Welcome to week 4 of the Solstice Stars Series! Today we will be making the Star of Mystery. Isn’t that a great name? This star is from Barbara Brackman’s book The Encyclopedia Of Pieced Quilt Patterns,page 349 and the original source of the design is Quilter’s Newsletter Magazine (10/74).

This block will be our second paper pieced block of the series. For those of you that were too intimidated to try our first paper pieced star, the Whirling Star, I hope you will join us this time. I have taken nearly 40 photos to document the steps and make you comfortable with paper piecing.

Once again, if you are completely new to paper piecing, I recommend reading through this tutorial and even making the sample block. It will give you a basic understanding of the process. I also recommend reading through the entire tutorial for today’s block before starting. And finally, take your time. We will be paper piecing 6 small blocks and then piecing those together.

Star of Mystery Quilt Block Tutorial

Please note, all seams are 1/4″; Final block size 12.5″ unfinished
Reduce your stitch length so that the paper template will perforate easily. I used 1.4 stitch length.

Paper Piecing Templates
Print 2 of Template A below and print 4 of Template B below. Be sure to print them at 100% and check the scale icon with a ruler before starting.

Template A Template B

Prepare the templates. Cut out the templates around the seam allowance line. Here is a visual of what we are going to make with our templates:

We will be filling in the missing notches with half square triangles (HSTs).

For those that are wondering why I didn’t work those HSTs into the templates, I like to make the templates of a size that will print on a home printer without having to visit a copy shop for enlargement. (I figure no one will make the star if it requires that much effort! :)) Adding those HSTs made the templates slightly too big to be printed at home, so we will add those at the end.

Step 1. Cut your fabric. When cutting fabric for paper piecing, you will be cutting rectangles that will be larger than needed.

I recommend cutting 1 of each piece below, making a block, and ensuring it is enough fabric for your sewing style. Then you can make adjustments later for the rest of your blocks. These are the fabric sizes I used for my paper piecing.

Pattern Piece Fabric
1A Cut 2 4” x 4.25″ White/Background
2A Cut 2 4” x 5.5” Color/Print
3A Cut 2 4” x 4.25” White/Background
4A Cut 2 4” x 5.5” Color/Print
1B Cut 4 3” x 6” Color/Print
2B Cut 4 3” x 6.5” White/Background
3B, 5B Cut 4 3.5” x 3.5”,
cut diagonal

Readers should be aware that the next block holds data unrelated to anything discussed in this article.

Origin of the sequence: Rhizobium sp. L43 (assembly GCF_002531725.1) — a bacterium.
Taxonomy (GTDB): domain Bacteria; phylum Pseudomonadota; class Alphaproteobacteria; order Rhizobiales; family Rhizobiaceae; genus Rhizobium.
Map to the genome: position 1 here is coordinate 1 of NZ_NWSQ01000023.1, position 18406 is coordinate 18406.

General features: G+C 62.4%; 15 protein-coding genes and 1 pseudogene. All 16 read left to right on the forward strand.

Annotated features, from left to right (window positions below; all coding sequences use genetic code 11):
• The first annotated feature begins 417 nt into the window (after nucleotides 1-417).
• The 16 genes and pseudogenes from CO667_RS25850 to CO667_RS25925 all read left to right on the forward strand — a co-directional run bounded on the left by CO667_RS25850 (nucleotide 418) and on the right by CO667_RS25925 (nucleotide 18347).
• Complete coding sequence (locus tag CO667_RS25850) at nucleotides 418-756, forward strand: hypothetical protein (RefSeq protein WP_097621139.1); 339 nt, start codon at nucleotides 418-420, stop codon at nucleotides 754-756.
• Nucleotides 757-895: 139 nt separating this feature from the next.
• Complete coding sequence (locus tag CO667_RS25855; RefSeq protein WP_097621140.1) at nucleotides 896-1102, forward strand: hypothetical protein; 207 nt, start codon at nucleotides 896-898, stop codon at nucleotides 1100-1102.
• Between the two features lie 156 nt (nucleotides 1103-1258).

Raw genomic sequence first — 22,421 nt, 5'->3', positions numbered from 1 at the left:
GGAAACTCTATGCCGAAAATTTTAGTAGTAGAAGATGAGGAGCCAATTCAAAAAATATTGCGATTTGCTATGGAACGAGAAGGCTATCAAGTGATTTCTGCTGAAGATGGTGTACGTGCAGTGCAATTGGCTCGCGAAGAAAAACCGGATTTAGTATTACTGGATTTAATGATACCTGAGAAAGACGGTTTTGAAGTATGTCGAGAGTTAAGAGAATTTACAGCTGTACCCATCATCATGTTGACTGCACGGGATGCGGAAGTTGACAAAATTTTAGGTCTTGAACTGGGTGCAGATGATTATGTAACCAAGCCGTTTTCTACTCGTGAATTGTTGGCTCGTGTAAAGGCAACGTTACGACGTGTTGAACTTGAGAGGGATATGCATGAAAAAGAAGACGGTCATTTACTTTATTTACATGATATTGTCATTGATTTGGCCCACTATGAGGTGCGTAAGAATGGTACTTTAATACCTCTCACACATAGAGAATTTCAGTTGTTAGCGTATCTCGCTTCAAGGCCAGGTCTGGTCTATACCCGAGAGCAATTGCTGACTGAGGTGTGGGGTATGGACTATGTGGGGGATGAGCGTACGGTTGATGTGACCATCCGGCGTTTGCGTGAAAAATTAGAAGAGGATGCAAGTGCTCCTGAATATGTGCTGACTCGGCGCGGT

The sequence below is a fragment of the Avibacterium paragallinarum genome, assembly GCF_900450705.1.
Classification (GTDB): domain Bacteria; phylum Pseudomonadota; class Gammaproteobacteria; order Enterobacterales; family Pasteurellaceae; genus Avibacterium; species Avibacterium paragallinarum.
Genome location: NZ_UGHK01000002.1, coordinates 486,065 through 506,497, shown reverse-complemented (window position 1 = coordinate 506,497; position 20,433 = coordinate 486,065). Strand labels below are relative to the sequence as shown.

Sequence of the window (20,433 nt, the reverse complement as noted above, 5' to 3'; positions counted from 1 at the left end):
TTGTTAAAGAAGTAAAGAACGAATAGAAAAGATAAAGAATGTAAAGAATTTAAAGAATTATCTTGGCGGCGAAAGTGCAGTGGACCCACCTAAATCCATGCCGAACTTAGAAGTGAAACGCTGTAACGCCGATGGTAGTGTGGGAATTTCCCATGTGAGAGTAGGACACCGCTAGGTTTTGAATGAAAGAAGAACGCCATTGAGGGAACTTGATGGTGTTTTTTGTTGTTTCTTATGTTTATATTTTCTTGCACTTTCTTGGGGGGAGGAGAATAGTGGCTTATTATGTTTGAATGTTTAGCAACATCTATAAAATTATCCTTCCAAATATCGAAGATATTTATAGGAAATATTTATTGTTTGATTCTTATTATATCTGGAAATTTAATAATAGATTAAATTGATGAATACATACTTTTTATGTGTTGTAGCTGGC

4B Cut 4 3” x 6.5” White/Background
Notches Cut 2 3.5” x 3.5”,
cut diagonal

Step 2: Let’s start with Template A. Take your fabric cut for Piece 1A and place it right side out on the back of your template, making sure to cover the entire template space 1A. Pin into place.

Step 3: Take your fabric cut for Piece 2A. Place it right side together to Piece 1A which you pinned into place in Step 2. Hold your template up to the light and make sure at least 1/4″ of the fabric overlaps into template space 2A. This will probably feel backwards and wrong the first few times you do it. Pin into place.

Step 4: Sew along the seam line on the template between pieces 1A and 2A. Be sure to also sew into the grey seam allowance. Remove your pins.

After sewing:

Step 5: Flip your block over. This is what your seam will look like.

Trim your seam allowance to 1/4″.

Your block should now look like this:

Press your fabric open.

Step 6: Flip your block over to the printed side and trim around the seam allowance.

Your block should now look like this:

Step 7: Take your fabric cut for Piece 3A. Place it right side together to Piece 1A and 2A which you have sewn into place. Hold your template up to the light and make sure at least 1/4″ of the fabric overlaps into template space 3A. Pin into place.

Step 8: Sew along the seam line on the template.

Step 9: Trim the seam allowance.

Step 10: Press open and trim around the template.

Step 11: Repeat these steps for piece 4A.

Congratulations! You’ve made your first paper pieced block!

Step 12: Repeat for your second Template A. You should now have the below 2 pieces.

Step 13: Let’s move on to Template B. I will do a quick walk through to get you started. Take your fabric cut for Piece 1B and place it right side out on the back of your template, making sure to cover the entire template space 1B. Pin into place.

Step 14: Take your fabric cut for Piece 2B. Place it right side together to Piece 1B which you pinned into place in Step 12. Hold your template up to the light and make sure at least 1/4″ of the fabric overlaps into template space 2B. Again, this will probably feel backwards and wrong the first few times you do it. Pin into place.

Step 15: Sew along the seam line on the template between pieces 1B and 2B. Be sure to sew a bit into the seam allowance. Remove your pins.

Step 16: Press your fabric open. Trim around your template.

Step 17: Continue paper piecing piece 3B, 4B and 5B. Your block should look like this:

Step 18: Repeat and create the other 3 Template B’s.

Step 19: You now have all 6 templates pieced you need to create the star! Here’s the layout:

Remove the paper from the back. This should perforate easily as long as you remembered to shorten your stitch length before sewing.

Step 20: Sew your 2 Template A’s together. Align the middle seam to ensure the center points align when you sew the block together.

Resulting block:

Step 21: Now we will sew 2 of your Template B’s to opposite sides of the block. Line up your seams again.

Resulting block:

Step 22: Take your remaining Template B blocks and sew the remaining HSTs to the sides as shown:

Step 23: At this point, I decided to trim my HSTs to be even with my Template B blocks. I kind of wish I had waited to trim everything even at the end when I was squaring up the block. I will leave it up to you as to when you trim these, but at some point you should trim them.

Step 24: Now we will sew the last 2 Template B’s to the corners to finish the block.

Line up your seams again and sew.

After sewing all the corners to the center block, you’re done! You should have a beautiful Star of Mystery!

Be sure to post any questions as well as a photo of your finished block in the Flickr group!